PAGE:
mington judge refused to let ESPN in
tervene or to retract an order forcing the
local cable company to broadcast ACC
games free to ESPN subscribers.
Bernholz said he expected ESPN to ask
the N.C. Court of Appeals to reverse the
Wilmington judge's decision to exclude
ESPN from the suit.
An ESPN representative said Thursday
that he did not know precisely what ac
tion his firm would take on the N.C. suit,
but he said his firm did not believe local
courts had the authority to decide cases
side the state Capitol. Another vigil was
planned outside Central Prison shortly
before the execution.
Hunt canceled a Thursday night ap
pearance at a banquet in Hertford, spend
ing the day in his office. He dined at the
nearby governor's mansion and returned
to his office about 11:30 p.m., but declin
After meeting with Hunt, defense at
torney Roger Smith said the governor was
"well informed and conversant about the
case. He grasps the points we are making
and understands them well. I think he is in
the process of weighing those out."
Defense attorneys Andy Penry and
Doug Kingsberry met privately with Jones
for about an hour. Jones told reporters
about 5:30 p.m. he had rejected a petition
to delay the execution.
The petition was based on contentions
that Hutchins was insane at the time of the
killings and is insane now and that jury
selection during his trial was flawed.
"Those are the same issues raised before
Judge Collier and being raised before the
state Supreme Court," said Jones.
In his decision after a 90-minute hearing
in Raleigh, Collier said: "From the
testimqny, neither psychiatrist finds
evidence that the defendant is legally in
sane at this time."
John Nuckelby, an attorney with the
Charlotte firm of Chambers and
Ferguson, departed for Richmond Thurs
day night. He was to argue before one or
more appeals court judges that a North
Carolina law excluding death penalty op
See HUTCHINS on page 3
eliminated each year. Heart disease is the No. 1 killer
in the United States, each year claiming 550,000 lives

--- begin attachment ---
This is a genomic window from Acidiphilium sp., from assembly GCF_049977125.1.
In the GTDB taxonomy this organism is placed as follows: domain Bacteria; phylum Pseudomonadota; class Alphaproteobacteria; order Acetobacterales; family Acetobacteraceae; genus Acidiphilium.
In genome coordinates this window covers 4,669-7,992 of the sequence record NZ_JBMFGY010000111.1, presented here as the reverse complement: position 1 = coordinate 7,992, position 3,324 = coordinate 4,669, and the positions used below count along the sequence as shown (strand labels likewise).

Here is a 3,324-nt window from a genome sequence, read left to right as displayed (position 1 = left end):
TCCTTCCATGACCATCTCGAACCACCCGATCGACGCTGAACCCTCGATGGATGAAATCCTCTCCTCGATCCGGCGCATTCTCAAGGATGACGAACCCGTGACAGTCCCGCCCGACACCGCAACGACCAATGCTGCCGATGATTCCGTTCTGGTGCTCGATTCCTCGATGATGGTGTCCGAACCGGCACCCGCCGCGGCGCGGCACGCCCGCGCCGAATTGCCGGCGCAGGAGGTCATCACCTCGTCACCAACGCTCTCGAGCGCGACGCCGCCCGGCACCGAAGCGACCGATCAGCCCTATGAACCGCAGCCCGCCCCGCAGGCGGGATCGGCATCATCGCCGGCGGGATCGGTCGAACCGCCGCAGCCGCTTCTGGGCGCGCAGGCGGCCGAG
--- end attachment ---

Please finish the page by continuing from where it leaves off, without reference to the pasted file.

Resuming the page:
and costing the nation $8 billion in direct health costs,
Cholesterol is a fatty substance naturally found in
the body that at higher levels has been implicated in
atherosclerosis, or hardening of the arteries, which
leads to heart attack and stroke. With this condition,
cholesterol, minerals and fibrous tissue combine to
form layers of plaque which narrow vessels and restrict
blood flow. . .. -
Michel Ibrahim, dean of the School of Public
Health, said that in North Carolina about 13,000 peo
ple die from coronary heart disease each year and an
additional 13,000 people are diagnosed as having cor
onary heart disease. Under the broadest possible inter
pretation of the study results, the deaths and new cases
could be reduced by 20 percent if the population
reduced its blood cholesterol by 25 percent, Ibrahim
The figures break down to 500 cases of coronary
heart disease per day, and that number could be re
duced by 100 cases per day, he said.
involving cable television. He added that
by obeying the local courts' orders to
open ACC games to all ESPN viewers,
the local cable companies were violating
contracts that give ESPN the right to
black out or preempt regular program
ming. In addition to the suits filed in Wilm
ington and Chapel Hill, plaintiffs in
Iredell and Catawba, counties and
Durham, Fayetteville, Greensboro,
Taylorsville and Smithfield were suc
cessful in obtaining orders to open ACC
games to ESPN viewers Thursday. .
The Smithfield group's attorney said
the action against Alert Cable of Selma,
which he labeled the "1984 Crusade,"
resulted from an informal gathering of
local citizens watching a football game.
"The group of people got to talking,
and there were enough lawyers present
who said 'By dog, we've got to do
something about this,' " attorney W.A.
Holland said in a telephone interview
Holland added that his clients would
watch the game between UNC and the
University of Maryland televised Thurs
The game, like 20 other ACC games
was orginally to be shown only to ESPN
subscribers who paid an extra fee. The
games are being televised nationally by
ESPN at no charge to viewers outside of
the five ACC states. Both Alert Cable
and Village Cable charge $75 for the
ACC basketball coverage, which is called
Season Ticket. '
Vice-president of Alert Cable in North
Carolina, Pete Pettis, said his company
would continue to broadcast ACC games
to all ESPN viewers in areas where court
orders were in effect.
He said that company representatives
in Carrboro were in the process of con
tacting Season Ticket subscribers to ex
plain the situation and to explain the
See ESPN on page 4